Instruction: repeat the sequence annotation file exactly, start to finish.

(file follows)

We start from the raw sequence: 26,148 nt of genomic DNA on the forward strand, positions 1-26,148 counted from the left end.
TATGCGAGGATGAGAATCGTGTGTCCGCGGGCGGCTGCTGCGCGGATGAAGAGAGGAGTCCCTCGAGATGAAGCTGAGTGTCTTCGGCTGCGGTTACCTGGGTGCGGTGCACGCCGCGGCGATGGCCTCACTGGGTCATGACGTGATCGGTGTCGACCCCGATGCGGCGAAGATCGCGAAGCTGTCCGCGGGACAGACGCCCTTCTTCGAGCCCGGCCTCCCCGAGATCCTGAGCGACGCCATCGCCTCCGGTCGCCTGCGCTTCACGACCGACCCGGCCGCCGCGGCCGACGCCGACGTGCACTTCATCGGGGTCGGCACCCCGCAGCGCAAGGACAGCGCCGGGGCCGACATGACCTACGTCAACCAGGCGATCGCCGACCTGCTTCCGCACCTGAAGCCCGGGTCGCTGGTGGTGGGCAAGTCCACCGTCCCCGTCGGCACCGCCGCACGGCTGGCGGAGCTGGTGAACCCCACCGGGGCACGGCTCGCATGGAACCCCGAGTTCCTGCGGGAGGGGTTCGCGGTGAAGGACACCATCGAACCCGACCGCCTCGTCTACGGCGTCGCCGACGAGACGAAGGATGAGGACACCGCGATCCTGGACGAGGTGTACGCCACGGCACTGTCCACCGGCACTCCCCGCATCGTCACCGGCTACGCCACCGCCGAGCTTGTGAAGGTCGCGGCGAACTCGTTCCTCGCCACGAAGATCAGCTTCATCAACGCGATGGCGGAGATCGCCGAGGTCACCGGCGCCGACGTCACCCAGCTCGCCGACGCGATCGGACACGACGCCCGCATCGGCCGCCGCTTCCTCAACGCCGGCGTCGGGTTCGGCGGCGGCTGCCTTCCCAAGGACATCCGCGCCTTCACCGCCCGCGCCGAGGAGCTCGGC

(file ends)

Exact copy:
We start from the raw sequence: 26,148 nt of genomic DNA on the forward strand, positions 1-26,148 counted from the left end.
TATGCGAGGATGAGAATCGTGTGTCCGCGGGCGGCTGCTGCGCGGATGAAGAGAGGAGTCCCTCGAGATGAAGCTGAGTGTCTTCGGCTGCGGTTACCTGGGTGCGGTGCACGCCGCGGCGATGGCCTCACTGGGTCATGACGTGATCGGTGTCGACCCCGATGCGGCGAAGATCGCGAAGCTGTCCGCGGGACAGACGCCCTTCTTCGAGCCCGGCCTCCCCGAGATCCTGAGCGACGCCATCGCCTCCGGTCGCCTGCGCTTCACGACCGACCCGGCCGCCGCGGCCGACGCCGACGTGCACTTCATCGGGGTCGGCACCCCGCAGCGCAAGGACAGCGCCGGGGCCGACATGACCTACGTCAACCAGGCGATCGCCGACCTGCTTCCGCACCTGAAGCCCGGGTCGCTGGTGGTGGGCAAGTCCACCGTCCCCGTCGGCACCGCCGCACGGCTGGCGGAGCTGGTGAACCCCACCGGGGCACGGCTCGCATGGAACCCCGAGTTCCTGCGGGAGGGGTTCGCGGTGAAGGACACCATCGAACCCGACCGCCTCGTCTACGGCGTCGCCGACGAGACGAAGGATGAGGACACCGCGATCCTGGACGAGGTGTACGCCACGGCACTGTCCACCGGCACTCCCCGCATCGTCACCGGCTACGCCACCGCCGAGCTTGTGAAGGTCGCGGCGAACTCGTTCCTCGCCACGAAGATCAGCTTCATCAACGCGATGGCGGAGATCGCCGAGGTCACCGGCGCCGACGTCACCCAGCTCGCCGACGCGATCGGACACGACGCCCGCATCGGCCGCCGCTTCCTCAACGCCGGCGTCGGGTTCGGCGGCGGCTGCCTTCCCAAGGACATCCGCGCCTTCACCGCCCGCGCCGAGGAGCTCGGC